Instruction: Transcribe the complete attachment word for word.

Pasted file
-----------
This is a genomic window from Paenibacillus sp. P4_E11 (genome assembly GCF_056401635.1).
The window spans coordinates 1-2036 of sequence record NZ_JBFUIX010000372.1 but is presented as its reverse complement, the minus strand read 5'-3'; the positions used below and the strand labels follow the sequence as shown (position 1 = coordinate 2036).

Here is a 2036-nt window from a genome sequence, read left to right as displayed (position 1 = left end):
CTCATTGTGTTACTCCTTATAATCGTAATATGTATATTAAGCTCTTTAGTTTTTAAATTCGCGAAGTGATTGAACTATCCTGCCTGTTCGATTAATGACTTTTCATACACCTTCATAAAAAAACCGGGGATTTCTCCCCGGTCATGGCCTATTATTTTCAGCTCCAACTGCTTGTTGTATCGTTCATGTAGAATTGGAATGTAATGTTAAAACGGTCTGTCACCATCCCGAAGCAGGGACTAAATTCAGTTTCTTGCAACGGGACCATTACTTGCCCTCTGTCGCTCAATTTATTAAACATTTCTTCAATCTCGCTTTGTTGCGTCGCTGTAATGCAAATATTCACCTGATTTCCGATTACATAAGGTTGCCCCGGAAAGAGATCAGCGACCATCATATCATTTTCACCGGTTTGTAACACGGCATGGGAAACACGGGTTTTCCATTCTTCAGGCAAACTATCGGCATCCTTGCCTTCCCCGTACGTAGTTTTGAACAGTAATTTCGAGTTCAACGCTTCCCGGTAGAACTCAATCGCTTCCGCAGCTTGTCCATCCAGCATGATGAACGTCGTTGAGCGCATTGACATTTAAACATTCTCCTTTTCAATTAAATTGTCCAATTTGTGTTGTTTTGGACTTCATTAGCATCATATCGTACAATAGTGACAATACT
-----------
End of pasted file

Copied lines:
This is a genomic window from Paenibacillus sp. P4_E11 (genome assembly GCF_056401635.1).
The window spans coordinates 1-2036 of sequence record NZ_JBFUIX010000372.1 but is presented as its reverse complement, the minus strand read 5'-3'; the positions used below and the strand labels follow the sequence as shown (position 1 = coordinate 2036).

Here is a 2036-nt window from a genome sequence, read left to right as displayed (position 1 = left end):
CTCATTGTGTTACTCCTTATAATCGTAATATGTATATTAAGCTCTTTAGTTTTTAAATTCGCGAAGTGATTGAACTATCCTGCCTGTTCGATTAATGACTTTTCATACACCTTCATAAAAAAACCGGGGATTTCTCCCCGGTCATGGCCTATTATTTTCAGCTCCAACTGCTTGTTGTATCGTTCATGTAGAATTGGAATGTAATGTTAAAACGGTCTGTCACCATCCCGAAGCAGGGACTAAATTCAGTTTCTTGCAACGGGACCATTACTTGCCCTCTGTCGCTCAATTTATTAAACATTTCTTCAATCTCGCTTTGTTGCGTCGCTGTAATGCAAATATTCACCTGATTTCCGATTACATAAGGTTGCCCCGGAAAGAGATCAGCGACCATCATATCATTTTCACCGGTTTGTAACACGGCATGGGAAACACGGGTTTTCCATTCTTCAGGCAAACTATCGGCATCCTTGCCTTCCCCGTACGTAGTTTTGAACAGTAATTTCGAGTTCAACGCTTCCCGGTAGAACTCAATCGCTTCCGCAGCTTGTCCATCCAGCATGATGAACGTCGTTGAGCGCATTGACATTTAAACATTCTCCTTTTCAATTAAATTGTCCAATTTGTGTTGTTTTGGACTTCATTAGCATCATATCGTACAATAGTGACAATACT